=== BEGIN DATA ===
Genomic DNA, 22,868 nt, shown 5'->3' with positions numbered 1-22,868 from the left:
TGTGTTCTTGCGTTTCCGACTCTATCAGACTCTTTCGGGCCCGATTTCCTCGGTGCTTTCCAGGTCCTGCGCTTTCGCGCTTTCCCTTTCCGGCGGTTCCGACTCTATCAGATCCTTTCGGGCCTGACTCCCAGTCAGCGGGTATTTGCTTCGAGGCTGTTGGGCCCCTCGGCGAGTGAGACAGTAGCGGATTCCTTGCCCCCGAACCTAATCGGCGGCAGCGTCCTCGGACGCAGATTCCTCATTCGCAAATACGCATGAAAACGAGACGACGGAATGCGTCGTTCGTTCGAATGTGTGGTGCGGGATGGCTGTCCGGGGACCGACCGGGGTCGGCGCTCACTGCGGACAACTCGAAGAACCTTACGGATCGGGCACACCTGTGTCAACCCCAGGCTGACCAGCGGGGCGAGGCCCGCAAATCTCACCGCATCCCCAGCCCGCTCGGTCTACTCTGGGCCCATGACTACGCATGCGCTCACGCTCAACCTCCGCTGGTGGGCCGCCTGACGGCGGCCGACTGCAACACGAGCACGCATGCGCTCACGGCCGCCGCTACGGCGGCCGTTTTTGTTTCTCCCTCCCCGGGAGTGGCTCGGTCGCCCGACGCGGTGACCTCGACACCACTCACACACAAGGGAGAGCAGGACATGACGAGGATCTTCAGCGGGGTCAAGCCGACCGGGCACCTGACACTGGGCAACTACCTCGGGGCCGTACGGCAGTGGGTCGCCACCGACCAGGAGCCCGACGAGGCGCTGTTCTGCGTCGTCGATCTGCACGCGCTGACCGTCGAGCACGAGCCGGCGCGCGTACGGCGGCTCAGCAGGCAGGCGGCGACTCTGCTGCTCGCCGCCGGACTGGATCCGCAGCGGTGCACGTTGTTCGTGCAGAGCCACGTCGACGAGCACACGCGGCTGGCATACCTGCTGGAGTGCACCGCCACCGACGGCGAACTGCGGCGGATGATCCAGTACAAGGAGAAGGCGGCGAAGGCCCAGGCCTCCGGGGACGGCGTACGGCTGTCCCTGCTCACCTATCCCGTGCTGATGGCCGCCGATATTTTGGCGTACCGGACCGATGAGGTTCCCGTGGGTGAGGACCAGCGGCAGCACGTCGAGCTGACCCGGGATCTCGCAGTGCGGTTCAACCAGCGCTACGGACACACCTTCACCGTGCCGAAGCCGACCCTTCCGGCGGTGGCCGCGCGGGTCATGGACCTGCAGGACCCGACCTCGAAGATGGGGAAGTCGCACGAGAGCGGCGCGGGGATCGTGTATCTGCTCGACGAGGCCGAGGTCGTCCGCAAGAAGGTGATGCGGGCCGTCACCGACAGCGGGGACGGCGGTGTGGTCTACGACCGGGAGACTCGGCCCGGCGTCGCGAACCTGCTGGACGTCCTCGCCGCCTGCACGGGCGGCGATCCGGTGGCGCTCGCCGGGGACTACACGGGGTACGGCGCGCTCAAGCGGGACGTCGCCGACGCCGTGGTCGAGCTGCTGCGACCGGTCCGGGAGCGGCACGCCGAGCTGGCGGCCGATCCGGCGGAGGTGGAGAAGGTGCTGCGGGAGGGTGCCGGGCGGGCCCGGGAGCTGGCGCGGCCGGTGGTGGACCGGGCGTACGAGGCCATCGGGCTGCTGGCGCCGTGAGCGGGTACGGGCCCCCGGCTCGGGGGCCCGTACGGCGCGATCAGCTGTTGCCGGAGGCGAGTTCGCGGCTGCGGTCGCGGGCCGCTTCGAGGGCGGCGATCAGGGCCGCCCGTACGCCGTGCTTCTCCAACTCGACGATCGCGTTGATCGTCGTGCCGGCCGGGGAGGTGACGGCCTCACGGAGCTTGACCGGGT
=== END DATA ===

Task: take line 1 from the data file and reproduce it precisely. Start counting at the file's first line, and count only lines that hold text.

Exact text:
Genomic DNA, 22,868 nt, shown 5'->3' with positions numbered 1-22,868 from the left: